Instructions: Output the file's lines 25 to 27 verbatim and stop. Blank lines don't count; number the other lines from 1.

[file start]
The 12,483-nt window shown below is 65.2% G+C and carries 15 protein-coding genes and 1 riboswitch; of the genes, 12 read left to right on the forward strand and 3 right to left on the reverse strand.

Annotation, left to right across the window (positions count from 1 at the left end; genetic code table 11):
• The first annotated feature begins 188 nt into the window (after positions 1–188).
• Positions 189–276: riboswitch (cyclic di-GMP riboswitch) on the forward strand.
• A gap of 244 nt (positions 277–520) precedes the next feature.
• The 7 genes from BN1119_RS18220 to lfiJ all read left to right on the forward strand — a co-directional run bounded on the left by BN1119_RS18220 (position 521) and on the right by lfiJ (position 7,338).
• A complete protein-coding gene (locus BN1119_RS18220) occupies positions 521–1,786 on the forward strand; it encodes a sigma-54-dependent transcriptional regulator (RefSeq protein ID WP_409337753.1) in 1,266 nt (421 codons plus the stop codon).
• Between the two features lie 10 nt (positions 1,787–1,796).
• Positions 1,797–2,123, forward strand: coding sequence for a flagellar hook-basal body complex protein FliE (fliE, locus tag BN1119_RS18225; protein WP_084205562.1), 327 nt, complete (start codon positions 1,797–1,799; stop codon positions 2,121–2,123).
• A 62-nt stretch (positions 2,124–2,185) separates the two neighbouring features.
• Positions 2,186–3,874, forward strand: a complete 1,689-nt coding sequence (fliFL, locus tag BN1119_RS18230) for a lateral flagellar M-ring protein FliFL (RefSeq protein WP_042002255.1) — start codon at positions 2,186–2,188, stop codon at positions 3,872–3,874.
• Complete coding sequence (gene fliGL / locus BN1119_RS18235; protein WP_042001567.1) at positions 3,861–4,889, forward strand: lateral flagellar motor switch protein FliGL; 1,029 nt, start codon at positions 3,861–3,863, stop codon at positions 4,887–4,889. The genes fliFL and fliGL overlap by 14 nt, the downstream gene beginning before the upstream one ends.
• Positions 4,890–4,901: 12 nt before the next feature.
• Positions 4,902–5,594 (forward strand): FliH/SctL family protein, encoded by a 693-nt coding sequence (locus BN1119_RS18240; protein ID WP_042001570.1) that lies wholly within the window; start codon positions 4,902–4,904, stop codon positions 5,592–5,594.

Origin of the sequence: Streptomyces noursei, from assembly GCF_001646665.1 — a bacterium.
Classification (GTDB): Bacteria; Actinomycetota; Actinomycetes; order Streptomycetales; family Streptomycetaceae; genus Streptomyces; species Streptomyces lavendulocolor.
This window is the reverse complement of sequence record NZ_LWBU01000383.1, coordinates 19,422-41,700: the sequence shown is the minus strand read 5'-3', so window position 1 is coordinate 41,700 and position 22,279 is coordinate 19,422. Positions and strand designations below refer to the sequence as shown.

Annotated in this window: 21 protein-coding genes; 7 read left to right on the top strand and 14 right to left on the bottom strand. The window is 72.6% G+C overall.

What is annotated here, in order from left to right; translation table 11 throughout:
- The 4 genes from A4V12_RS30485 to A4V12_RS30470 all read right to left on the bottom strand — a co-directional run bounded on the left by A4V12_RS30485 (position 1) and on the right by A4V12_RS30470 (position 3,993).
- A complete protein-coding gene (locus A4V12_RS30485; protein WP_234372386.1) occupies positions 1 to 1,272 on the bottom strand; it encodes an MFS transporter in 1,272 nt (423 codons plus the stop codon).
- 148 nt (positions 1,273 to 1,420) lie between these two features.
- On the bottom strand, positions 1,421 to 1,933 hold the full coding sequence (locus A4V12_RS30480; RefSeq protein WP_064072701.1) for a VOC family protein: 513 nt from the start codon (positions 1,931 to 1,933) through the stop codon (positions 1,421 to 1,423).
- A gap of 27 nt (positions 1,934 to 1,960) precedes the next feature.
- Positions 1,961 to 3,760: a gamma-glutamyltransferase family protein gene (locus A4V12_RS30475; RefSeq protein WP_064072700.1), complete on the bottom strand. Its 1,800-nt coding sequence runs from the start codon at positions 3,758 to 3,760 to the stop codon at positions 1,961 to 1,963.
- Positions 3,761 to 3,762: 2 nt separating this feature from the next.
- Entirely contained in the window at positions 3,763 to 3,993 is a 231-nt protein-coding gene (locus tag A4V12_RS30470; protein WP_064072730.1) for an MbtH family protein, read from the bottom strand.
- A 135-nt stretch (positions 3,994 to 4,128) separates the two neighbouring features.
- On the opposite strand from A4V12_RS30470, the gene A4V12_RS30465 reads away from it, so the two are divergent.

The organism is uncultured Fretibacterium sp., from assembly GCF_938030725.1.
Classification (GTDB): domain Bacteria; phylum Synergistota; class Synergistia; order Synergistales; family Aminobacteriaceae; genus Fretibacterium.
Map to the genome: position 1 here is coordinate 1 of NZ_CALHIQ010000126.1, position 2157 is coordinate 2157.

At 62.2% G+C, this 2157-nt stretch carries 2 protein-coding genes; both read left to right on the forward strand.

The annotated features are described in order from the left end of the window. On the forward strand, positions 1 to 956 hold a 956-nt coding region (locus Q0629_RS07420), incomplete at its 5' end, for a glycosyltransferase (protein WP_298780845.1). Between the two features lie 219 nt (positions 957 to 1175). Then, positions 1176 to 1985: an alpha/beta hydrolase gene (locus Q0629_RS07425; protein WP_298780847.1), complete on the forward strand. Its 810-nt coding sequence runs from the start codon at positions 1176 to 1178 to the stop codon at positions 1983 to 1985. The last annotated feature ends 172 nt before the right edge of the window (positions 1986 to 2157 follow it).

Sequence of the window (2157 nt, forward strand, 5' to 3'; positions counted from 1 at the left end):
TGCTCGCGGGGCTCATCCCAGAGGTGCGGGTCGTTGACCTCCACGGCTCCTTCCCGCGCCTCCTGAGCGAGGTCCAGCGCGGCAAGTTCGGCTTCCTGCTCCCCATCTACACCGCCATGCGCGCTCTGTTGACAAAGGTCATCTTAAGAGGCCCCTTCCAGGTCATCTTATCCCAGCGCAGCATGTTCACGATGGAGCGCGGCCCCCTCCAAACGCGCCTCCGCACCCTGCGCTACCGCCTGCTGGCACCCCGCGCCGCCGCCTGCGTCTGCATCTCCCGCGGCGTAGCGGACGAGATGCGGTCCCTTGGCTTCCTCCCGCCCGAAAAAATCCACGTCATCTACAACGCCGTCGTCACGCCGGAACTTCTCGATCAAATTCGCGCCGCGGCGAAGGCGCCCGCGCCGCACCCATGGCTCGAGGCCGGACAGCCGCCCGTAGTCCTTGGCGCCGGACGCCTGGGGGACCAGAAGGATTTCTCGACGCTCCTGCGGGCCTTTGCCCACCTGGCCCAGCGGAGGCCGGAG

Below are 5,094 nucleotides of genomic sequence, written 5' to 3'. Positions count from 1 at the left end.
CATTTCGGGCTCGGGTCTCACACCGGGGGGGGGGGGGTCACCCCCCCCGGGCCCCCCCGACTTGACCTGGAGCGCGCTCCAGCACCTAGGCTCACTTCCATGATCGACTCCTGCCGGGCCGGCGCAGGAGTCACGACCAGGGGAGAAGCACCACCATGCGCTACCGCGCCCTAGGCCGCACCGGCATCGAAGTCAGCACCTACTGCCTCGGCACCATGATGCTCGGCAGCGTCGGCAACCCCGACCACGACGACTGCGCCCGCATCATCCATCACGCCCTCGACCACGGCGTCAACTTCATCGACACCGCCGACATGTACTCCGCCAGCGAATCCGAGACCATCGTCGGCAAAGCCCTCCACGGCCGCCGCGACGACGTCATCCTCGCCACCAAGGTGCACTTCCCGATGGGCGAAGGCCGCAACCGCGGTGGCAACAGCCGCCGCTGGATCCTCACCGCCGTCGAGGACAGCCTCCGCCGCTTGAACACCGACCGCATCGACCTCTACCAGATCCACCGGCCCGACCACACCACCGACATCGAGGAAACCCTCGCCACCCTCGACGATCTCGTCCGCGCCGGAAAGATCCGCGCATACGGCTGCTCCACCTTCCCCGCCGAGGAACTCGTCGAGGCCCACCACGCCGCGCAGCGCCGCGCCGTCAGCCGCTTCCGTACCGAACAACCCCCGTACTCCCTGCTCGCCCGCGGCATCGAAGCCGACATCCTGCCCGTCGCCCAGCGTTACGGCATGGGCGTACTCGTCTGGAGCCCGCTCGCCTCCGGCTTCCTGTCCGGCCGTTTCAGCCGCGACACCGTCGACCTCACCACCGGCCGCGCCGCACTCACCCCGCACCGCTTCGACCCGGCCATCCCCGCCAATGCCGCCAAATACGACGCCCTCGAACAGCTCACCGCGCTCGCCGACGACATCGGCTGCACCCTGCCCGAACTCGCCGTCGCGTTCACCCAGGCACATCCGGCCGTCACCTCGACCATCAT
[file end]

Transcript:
- Positions 1,961 to 3,760: a gamma-glutamyltransferase family protein gene (locus A4V12_RS30475; RefSeq protein WP_064072700.1), complete on the bottom strand. Its 1,800-nt coding sequence runs from the start codon at positions 3,758 to 3,760 to the stop codon at positions 1,961 to 1,963.
- Positions 3,761 to 3,762: 2 nt separating this feature from the next.
- Entirely contained in the window at positions 3,763 to 3,993 is a 231-nt protein-coding gene (locus tag A4V12_RS30470; protein WP_064072730.1) for an MbtH family protein, read from the bottom strand.